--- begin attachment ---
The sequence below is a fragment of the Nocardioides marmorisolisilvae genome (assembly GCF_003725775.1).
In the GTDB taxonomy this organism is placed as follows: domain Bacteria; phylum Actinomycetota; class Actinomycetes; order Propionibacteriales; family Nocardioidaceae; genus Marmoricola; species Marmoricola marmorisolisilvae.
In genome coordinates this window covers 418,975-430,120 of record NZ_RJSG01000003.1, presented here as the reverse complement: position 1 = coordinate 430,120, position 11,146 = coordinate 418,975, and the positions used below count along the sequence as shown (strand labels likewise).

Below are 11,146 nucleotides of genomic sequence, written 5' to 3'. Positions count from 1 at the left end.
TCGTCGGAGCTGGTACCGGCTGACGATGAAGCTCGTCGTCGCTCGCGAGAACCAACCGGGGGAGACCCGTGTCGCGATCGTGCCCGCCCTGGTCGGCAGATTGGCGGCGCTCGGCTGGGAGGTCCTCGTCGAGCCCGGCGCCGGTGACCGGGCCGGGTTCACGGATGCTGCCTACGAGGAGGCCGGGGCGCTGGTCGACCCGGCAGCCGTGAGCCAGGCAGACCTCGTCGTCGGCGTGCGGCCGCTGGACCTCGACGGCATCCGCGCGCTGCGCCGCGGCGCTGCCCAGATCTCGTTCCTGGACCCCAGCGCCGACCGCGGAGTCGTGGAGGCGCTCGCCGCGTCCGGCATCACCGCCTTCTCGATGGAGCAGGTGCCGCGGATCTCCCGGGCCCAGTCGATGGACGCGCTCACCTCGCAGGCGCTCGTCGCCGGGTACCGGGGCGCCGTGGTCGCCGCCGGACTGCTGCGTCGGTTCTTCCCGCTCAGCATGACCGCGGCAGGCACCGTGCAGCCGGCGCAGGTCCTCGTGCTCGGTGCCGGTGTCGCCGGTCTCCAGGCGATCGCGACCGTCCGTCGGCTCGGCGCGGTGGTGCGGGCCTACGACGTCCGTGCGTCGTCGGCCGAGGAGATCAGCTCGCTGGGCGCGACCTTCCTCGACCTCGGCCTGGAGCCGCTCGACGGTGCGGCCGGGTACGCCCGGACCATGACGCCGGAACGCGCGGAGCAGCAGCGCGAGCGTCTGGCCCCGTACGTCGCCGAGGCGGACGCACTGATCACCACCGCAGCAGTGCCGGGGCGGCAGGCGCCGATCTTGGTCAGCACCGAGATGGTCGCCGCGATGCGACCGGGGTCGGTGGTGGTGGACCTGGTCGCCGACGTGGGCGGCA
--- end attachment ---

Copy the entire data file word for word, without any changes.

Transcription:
The sequence below is a fragment of the Nocardioides marmorisolisilvae genome (assembly GCF_003725775.1).
In the GTDB taxonomy this organism is placed as follows: domain Bacteria; phylum Actinomycetota; class Actinomycetes; order Propionibacteriales; family Nocardioidaceae; genus Marmoricola; species Marmoricola marmorisolisilvae.
In genome coordinates this window covers 418,975-430,120 of record NZ_RJSG01000003.1, presented here as the reverse complement: position 1 = coordinate 430,120, position 11,146 = coordinate 418,975, and the positions used below count along the sequence as shown (strand labels likewise).

Below are 11,146 nucleotides of genomic sequence, written 5' to 3'. Positions count from 1 at the left end.
TCGTCGGAGCTGGTACCGGCTGACGATGAAGCTCGTCGTCGCTCGCGAGAACCAACCGGGGGAGACCCGTGTCGCGATCGTGCCCGCCCTGGTCGGCAGATTGGCGGCGCTCGGCTGGGAGGTCCTCGTCGAGCCCGGCGCCGGTGACCGGGCCGGGTTCACGGATGCTGCCTACGAGGAGGCCGGGGCGCTGGTCGACCCGGCAGCCGTGAGCCAGGCAGACCTCGTCGTCGGCGTGCGGCCGCTGGACCTCGACGGCATCCGCGCGCTGCGCCGCGGCGCTGCCCAGATCTCGTTCCTGGACCCCAGCGCCGACCGCGGAGTCGTGGAGGCGCTCGCCGCGTCCGGCATCACCGCCTTCTCGATGGAGCAGGTGCCGCGGATCTCCCGGGCCCAGTCGATGGACGCGCTCACCTCGCAGGCGCTCGTCGCCGGGTACCGGGGCGCCGTGGTCGCCGCCGGACTGCTGCGTCGGTTCTTCCCGCTCAGCATGACCGCGGCAGGCACCGTGCAGCCGGCGCAGGTCCTCGTGCTCGGTGCCGGTGTCGCCGGTCTCCAGGCGATCGCGACCGTCCGTCGGCTCGGCGCGGTGGTGCGGGCCTACGACGTCCGTGCGTCGTCGGCCGAGGAGATCAGCTCGCTGGGCGCGACCTTCCTCGACCTCGGCCTGGAGCCGCTCGACGGTGCGGCCGGGTACGCCCGGACCATGACGCCGGAACGCGCGGAGCAGCAGCGCGAGCGTCTGGCCCCGTACGTCGCCGAGGCGGACGCACTGATCACCACCGCAGCAGTGCCGGGGCGGCAGGCGCCGATCTTGGTCAGCACCGAGATGGTCGCCGCGATGCGACCGGGGTCGGTGGTGGTGGACCTGGTCGCCGACGTGGGCGGCA